GUNS N' ROSES guitarist Slash is celebrating the 15th anniversary of his getting sober.
Earlier today (Sunday, July 4), Slash's longtime girlfriend Meegan Hodges took to her Instagram to share a photo of the 55-year-old musician with the late punk-rock fashion icon Jimmy Webb, and she included the following message: "Baby, Congratulations on your 15 YEARS of SOBRIETY! 'An addict who achieves recovery is capable of achieving anything.' (wise words someone said) I am so very proud of you every day but today I am so very extra proud of you. I love you to the moon and back! #recovery #youaresexyandsober #strength #bestmanyoucanbe #slash #happy4thofjuly".
Slash, who was diagnosed in 2001 with a form of congestive heart failure known as cardiomyopathy as a result of years of chronic and heavy alcohol abuse, has been openly discussing his past vices and his eventual recovery from alcohol and heroin addiction.
"I come from, not an alcoholic background, but my dad was a drinker and people in my family were drinkers, and being born in England that was just part of pub culture," he told Classic Rock.
"[I] know that if I thought I could casually have a drink or casually do whatever, that would leave that door open. I know how that works, because I've done it before, so I just abstain from it altogether."
Slash wrote about his battle with the bottle in his 2007 autobiogaphy "Slash". He said: "I wasn't fine. But I was almost ready to admit it. I knew that my debauchery needed to end. I had planned to get some space from my wife and from my band after I'd allowed myself those predetermined four months to let it all hang out; I knew I was in need of some solace and quiet. And I got it. This time rehab turned out to be really good for me, because this time I surrendered. First I kicked the drugs, then I cleared my head and did some work on figuring out why I liked to put myself in the same position over and over again. Early in the morning of July 3, 2006, I checked into rehab. I did a full thirty days, I fully surrendered… I learned more about myself than I ever thought was possible. And I've been sober ever since."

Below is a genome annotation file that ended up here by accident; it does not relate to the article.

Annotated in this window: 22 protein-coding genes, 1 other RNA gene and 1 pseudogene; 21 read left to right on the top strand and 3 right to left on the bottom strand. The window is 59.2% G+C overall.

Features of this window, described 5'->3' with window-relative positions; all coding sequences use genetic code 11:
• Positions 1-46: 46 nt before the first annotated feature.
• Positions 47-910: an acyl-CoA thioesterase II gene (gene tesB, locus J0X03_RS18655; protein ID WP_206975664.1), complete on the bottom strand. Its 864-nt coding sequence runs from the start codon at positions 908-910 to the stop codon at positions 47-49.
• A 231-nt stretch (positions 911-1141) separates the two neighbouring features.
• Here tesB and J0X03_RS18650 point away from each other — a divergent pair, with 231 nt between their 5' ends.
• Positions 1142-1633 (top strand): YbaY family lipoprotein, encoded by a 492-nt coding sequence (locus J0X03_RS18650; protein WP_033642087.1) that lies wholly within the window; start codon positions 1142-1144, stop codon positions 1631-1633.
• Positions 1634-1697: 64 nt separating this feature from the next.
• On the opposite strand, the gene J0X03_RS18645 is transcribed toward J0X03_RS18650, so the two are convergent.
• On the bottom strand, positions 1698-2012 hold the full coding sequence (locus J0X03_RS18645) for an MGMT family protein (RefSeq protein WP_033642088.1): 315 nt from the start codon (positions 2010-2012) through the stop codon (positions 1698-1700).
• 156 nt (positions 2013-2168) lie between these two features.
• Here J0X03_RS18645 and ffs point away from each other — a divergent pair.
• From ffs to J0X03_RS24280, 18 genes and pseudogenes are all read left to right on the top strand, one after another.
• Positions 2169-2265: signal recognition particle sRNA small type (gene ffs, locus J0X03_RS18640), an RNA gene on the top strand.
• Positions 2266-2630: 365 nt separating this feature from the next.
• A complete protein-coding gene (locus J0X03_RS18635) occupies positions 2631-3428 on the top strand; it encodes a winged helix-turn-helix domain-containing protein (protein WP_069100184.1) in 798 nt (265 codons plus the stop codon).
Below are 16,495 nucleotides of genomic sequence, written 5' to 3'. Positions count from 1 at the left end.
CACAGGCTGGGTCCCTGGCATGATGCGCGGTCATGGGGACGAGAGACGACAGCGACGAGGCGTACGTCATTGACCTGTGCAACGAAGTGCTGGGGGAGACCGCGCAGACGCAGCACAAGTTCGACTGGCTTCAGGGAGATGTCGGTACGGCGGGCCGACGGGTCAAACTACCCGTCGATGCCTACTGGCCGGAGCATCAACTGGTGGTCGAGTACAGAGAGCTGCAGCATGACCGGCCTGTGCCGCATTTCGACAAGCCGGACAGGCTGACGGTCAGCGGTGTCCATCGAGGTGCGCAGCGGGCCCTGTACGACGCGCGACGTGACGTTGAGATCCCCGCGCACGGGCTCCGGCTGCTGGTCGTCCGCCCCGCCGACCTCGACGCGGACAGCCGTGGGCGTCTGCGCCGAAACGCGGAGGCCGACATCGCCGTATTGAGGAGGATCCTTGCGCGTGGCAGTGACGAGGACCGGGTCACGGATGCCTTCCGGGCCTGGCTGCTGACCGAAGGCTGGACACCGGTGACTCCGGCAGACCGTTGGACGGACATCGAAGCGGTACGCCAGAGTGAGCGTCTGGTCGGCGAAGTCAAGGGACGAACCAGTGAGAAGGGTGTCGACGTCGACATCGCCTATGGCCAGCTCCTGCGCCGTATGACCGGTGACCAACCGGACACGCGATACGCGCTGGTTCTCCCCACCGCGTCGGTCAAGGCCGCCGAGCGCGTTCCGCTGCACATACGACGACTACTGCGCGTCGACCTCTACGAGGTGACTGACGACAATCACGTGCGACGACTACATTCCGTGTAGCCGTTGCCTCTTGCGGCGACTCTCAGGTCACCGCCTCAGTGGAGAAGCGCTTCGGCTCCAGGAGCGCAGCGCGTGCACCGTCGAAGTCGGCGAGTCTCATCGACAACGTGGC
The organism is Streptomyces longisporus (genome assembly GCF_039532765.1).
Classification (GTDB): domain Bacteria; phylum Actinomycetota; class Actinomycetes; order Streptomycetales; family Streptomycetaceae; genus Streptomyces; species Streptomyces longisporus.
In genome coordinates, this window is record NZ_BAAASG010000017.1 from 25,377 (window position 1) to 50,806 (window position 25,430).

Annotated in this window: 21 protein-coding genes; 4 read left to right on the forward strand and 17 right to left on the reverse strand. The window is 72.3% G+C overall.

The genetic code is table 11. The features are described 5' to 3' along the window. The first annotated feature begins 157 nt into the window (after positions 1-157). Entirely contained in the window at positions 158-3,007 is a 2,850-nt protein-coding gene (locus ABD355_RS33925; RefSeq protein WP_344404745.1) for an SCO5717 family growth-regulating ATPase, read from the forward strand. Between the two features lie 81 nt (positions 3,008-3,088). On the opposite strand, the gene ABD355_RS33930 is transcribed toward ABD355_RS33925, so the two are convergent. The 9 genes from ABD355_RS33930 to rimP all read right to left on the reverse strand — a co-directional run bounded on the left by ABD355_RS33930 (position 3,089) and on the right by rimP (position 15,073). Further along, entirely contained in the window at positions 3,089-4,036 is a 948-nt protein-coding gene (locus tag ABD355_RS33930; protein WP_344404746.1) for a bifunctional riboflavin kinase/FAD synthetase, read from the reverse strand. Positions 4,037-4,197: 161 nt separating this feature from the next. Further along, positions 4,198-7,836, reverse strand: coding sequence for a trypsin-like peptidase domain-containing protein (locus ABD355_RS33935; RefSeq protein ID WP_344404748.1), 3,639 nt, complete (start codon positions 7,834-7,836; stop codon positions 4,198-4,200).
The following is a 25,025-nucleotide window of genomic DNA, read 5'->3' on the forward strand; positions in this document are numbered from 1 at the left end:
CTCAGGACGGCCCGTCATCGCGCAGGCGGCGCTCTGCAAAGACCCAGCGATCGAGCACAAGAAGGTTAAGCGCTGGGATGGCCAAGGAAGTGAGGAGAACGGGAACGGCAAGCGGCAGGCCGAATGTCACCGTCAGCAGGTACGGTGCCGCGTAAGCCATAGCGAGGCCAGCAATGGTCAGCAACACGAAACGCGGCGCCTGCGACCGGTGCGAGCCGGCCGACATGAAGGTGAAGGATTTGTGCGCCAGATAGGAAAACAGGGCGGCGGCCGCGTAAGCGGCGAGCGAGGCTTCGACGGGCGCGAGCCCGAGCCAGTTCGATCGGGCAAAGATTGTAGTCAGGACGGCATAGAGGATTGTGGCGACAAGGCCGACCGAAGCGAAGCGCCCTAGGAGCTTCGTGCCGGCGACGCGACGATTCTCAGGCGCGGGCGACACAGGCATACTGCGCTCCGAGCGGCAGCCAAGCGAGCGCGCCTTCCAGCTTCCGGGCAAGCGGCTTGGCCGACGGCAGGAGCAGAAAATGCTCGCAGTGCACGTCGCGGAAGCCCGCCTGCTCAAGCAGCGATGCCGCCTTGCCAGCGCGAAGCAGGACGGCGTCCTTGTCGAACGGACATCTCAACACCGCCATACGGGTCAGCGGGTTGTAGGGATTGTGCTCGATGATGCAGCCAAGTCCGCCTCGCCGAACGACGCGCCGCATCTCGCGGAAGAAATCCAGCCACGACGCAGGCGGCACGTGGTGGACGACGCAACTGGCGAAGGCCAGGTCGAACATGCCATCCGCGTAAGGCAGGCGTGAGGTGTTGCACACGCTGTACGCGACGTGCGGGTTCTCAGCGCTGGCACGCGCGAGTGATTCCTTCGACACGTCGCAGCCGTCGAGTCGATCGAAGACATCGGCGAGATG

In an interview with BBC Radio 6, Slash recalled during the first time he ever performed sober after years of drug abuse. He told interviewer Shaun Keaveny that he was with VELVET REVOLVER and still in rehab when he first stepped on stage straight. He recalled: "There was a point when VELVET went out and did a real quick tour around California. And so I left rehab and went out and did this tour, and it was the first time I'd been on stage sober — ever. [Laughs] That was a trip and it was a little shaky, but you get past that pretty quickly. 'Cause you're in the moment; you can't just sit there and go, 'Oh my God, I can't do this.' You have to do it. So I got over that pretty quickly."
Slash told The Pulse Of Radio a while back how he knew it was finally time to get clean. "When I was doing all that stuff and I woke up at the hospital enough times or on the kitchen floor or whatever the deal was, there was a point there when all of a sudden I realized that these near-death experiences are too commonplace and I probably shouldn't be here," he said. "And I think at that point I figured I probably only have a few more trump cards left, if any, so I figured it's probably time to sort of focus on trying to be a little bit more responsible."
Tom Zutaut, a former Geffen Records executive who was responsible for signing GUNS N' ROSES, was famously quoted as saying that at the height of the band's success he was worried that he would one day turn on the radio and find out that Slash had died of an overdose.
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